Additional and New Therapeutic Options for Cervical Cancer
Individuals diagnosed with cervical cancer can take some measure of comfort in the vast array of treatment options that are currently available. You may be familiar with traditional methods such as radiation therapy and chemotherapy which have been used for many years with beneficial results. However, the advancement of medical technology has provided new therapeutic options that are becoming increasingly more prevalent.
Many researchers are studying a group of compounds that
are called angiogenesis inhibitors. Basically, this term refers to drugs that
will prohibit the development of new blood vessels which is called
angiogenesis. The goal of these inhibitors is to cut off a cancerous tumor’s
supply of nutrients and oxygen which eventually stops the tumor from growing
and spreading within the body. Once cancer cells reach approximately 1-2 mm in
diameter, they have to develop a blood supply to increase in size. By stopping
the destructive cells’ ability to form new blood vessels, the cells will no
longer be able to multiply. If you want to learn more about this process, we
suggest reading an online article produced by the Mayo Clinic at
Researchers have developed inhibitors based on their studies of certain foods that act as mild angiogenesis inhibitors within the body. For example, many foods such as Chinese cabbage, red wine, green tea and tofu that are prevalent in the oriental diets also inhibit the development of new vessels. These studies have resulted in the development of new drugs such as Avastin, Endostatin and Imatinib have produced promising results when treating diseases such as cervical cancer. Although recent medical advances in this area are impressive, anti-angiogenesis research is not new. In fact, a doctor named Judah Folkman began studying this process more than 30 years ago. Researchers have been able to expand on those initial studies to develop stronger, more effective angiogenesis inhibitors today.
New biological treatment options may include immunotherapy to combat cervical cancer. The treatment is based on research that reveals the very important role played by the immune system in the progression of cancer. Instead of attacking cancerous cells with radiation or chemicals, immunotherapy invokes the body’s own immune system to fight the disease. You may want to read an article published by the Medscape Medical News which addresses immunotherapy options for women with cervical cancer.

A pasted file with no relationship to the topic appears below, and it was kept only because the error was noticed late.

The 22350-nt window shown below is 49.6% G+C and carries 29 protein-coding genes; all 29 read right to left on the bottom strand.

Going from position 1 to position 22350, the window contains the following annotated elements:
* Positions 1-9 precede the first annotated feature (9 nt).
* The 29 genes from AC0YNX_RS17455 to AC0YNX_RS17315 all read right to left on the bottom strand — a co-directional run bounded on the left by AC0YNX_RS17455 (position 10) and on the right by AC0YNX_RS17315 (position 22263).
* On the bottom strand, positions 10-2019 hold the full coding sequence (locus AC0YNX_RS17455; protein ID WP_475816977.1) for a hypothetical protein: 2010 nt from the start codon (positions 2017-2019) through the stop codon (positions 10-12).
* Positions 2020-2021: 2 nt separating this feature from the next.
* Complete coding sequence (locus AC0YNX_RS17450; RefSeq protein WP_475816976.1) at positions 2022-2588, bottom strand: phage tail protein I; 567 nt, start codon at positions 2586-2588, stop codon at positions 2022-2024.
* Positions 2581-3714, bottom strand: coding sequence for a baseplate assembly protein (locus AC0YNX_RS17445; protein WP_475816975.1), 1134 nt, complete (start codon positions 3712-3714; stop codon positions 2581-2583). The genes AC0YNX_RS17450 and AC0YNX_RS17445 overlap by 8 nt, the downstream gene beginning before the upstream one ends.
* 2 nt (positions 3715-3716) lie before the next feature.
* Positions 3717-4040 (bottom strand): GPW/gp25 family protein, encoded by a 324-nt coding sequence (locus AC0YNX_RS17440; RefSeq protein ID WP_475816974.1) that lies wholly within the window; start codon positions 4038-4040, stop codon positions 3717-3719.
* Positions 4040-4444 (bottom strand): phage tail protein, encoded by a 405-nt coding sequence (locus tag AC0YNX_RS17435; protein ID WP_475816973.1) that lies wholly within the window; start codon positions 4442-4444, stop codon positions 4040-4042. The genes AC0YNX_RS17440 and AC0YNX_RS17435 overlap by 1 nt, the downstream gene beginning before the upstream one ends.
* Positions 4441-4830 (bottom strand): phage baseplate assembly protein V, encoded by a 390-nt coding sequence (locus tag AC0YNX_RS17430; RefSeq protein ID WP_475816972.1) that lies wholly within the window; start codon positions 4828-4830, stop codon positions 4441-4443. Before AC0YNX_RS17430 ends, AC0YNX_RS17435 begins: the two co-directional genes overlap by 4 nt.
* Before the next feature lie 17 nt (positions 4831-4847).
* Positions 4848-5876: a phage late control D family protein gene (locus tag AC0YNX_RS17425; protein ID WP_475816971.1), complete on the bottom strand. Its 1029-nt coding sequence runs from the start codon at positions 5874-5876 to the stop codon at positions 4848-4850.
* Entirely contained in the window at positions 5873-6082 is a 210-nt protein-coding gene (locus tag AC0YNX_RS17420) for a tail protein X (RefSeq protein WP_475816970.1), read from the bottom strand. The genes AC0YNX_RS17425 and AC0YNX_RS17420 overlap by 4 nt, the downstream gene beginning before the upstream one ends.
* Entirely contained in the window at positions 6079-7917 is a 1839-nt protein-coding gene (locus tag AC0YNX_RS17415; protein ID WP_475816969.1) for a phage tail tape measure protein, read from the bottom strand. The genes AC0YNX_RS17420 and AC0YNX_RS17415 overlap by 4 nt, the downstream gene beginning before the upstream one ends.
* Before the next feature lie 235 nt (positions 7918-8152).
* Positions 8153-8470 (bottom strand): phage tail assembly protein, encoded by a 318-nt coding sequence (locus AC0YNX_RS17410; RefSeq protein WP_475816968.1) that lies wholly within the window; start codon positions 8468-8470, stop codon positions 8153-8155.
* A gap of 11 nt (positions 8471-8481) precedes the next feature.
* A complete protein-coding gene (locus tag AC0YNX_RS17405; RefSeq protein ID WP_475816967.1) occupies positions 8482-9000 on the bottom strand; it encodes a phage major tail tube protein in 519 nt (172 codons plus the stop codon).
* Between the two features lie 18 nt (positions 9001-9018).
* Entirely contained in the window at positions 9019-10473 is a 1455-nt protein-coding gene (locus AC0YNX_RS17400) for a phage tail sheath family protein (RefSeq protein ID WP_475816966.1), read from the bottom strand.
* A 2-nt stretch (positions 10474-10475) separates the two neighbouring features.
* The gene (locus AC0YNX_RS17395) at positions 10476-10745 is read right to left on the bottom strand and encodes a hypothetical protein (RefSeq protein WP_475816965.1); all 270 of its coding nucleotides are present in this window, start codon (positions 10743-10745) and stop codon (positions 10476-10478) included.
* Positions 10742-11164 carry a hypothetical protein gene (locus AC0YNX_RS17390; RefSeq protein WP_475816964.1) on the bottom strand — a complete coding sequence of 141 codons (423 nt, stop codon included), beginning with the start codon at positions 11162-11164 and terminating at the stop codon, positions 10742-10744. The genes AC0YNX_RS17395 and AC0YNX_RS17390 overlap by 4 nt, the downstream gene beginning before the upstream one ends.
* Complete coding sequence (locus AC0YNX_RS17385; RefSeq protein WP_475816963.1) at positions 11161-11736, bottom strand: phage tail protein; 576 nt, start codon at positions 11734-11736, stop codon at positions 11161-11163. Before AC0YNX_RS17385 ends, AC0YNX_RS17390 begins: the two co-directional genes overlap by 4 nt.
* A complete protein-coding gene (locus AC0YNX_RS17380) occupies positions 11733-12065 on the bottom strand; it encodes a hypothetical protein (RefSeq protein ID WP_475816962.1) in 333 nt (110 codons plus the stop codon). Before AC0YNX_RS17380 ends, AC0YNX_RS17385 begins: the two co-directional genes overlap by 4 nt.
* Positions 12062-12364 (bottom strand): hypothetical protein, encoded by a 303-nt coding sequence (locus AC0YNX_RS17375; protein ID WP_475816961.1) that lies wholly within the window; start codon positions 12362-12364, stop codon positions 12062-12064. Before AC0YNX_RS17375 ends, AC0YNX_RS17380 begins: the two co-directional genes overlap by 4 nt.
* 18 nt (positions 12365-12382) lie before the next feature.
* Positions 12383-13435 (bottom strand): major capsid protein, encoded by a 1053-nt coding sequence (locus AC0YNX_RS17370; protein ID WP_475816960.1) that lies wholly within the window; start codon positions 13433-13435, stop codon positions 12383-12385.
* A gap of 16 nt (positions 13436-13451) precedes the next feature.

It is helpful to know a little about the immune system in order to understand how this treatment works. The immune system consists of B cells which react against invading viruses or bacteria by producing antibodies. These cells attach to the surface of the invader and mark it with the antibody so that they are easily recognizable by the body. T cells help to stimulate B cells in the production of antibodies which are able to effectively recognize and target foreign bodies. Immunotherapy involves using a vaccine that causes the body to create an immune response against certain cancerous cells. The immune response basically creates what is known as «killer cells» which target and destroy the specific cancerous cells. This form of treatment has both protective and therapeutic properties. The website for the Cancer Treatment Centers of America includes an article on immunotherapy as well as an opportunity to chat or email the center with questions: http://www.cancercenter.com/cervical-cancer/biotherapy-immunotherapy.cfm.
As you can see, new treatments for cervical cancer continue to be discovered. Researchers have developed vaccines made from the tobacco plant as well as vaccines used in immunotherapy which helps the body’s own immune system fight the disease.
This page was last updated:
April 2, 2007It is not the intention of Cervicalcancer.org to provide specific medical advice, but rather to provide users with information to better understand their health and their diagnosed disorders. Specific medical advice will not be provided, and Cervicalcancer.org urges you to consult with a qualified physician for diagnosis and for answers to your personal questions.